What's going on?
A survey by consumer group Which yesterday revealed high rates of dissatisfaction among current undergraduates, with one in three saying they might never have selected their course if they knew what it would be like.
The survey questioned 26,000 students across 103 of Britain's 164 universities and colleges.
It revealed the average workload for students was 30 hours per week - 10 less than the government's recommended amount.
With costs for tuition now totalling up to £9,000, almost a third of first year undergraduates reported feeling their course didn't offer value for money.
So is university a rip-off?
Case for: No payoff
This won't apply to wannabe doctors, lawyers and engineers. Those careers need a degree, and probably a good one. But for the rest of us? Well, these figures are the tip of the iceberg. Many courses offer a scandalous lack of contact time and require almost no work to fulfil the basic requirements. We've also learned a degree doesn't lead automatically to increased future earnings. Men who study history, for example, get a net gain in later life of around £0. So, without that payoff, and without rigorous learning, what's the return for an investment of around £100,000? A good piss-up?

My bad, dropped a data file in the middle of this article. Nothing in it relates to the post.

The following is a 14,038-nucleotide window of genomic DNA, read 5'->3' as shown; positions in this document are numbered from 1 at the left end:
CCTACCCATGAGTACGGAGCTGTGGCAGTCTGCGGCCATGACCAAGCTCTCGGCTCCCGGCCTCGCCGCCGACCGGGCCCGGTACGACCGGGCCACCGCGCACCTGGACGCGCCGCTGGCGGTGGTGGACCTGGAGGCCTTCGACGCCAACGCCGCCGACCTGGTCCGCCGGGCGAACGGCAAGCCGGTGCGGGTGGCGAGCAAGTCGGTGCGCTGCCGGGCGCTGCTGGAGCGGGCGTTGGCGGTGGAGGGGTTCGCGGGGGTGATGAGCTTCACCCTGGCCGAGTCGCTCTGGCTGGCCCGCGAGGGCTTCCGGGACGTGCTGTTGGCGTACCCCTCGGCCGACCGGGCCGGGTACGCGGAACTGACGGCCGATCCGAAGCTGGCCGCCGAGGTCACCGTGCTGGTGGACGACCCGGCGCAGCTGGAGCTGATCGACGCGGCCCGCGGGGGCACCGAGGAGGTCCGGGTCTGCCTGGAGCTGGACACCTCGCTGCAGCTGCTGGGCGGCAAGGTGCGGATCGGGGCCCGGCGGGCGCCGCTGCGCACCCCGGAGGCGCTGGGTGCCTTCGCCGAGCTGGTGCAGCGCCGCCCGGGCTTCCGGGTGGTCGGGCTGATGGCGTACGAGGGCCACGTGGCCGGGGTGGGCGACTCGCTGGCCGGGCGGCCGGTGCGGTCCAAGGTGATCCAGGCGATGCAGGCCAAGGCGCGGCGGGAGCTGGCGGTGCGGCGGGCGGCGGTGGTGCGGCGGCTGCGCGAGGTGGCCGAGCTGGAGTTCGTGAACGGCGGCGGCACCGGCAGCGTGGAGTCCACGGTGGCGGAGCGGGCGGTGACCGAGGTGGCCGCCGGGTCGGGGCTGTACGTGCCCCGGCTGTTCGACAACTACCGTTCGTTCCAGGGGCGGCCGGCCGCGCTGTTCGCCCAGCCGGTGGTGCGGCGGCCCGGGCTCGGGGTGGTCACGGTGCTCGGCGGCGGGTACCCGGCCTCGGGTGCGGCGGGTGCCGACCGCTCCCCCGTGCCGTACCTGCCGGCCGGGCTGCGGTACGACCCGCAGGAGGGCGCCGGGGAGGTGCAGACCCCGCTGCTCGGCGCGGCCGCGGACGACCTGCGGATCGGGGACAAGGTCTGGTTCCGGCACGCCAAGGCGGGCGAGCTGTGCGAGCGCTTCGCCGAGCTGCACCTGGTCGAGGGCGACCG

Case against: Social capital
You can't berate university on the one hand and promote social mobility on the other. Even taking the bleakest indictment of university culture - which the above argument most certainly does - there are benefits that lie outside the field of earnings and contact time. Going to university gives young people the chance to meet others from completely different backgrounds. It fosters friendships that will be valuable throughout life (indeed 'social capital' can be invaluable in the jobs market). We're retiring later and working longer these days. Shouldn't young people be able to spend the best years of their life outside the rat race?
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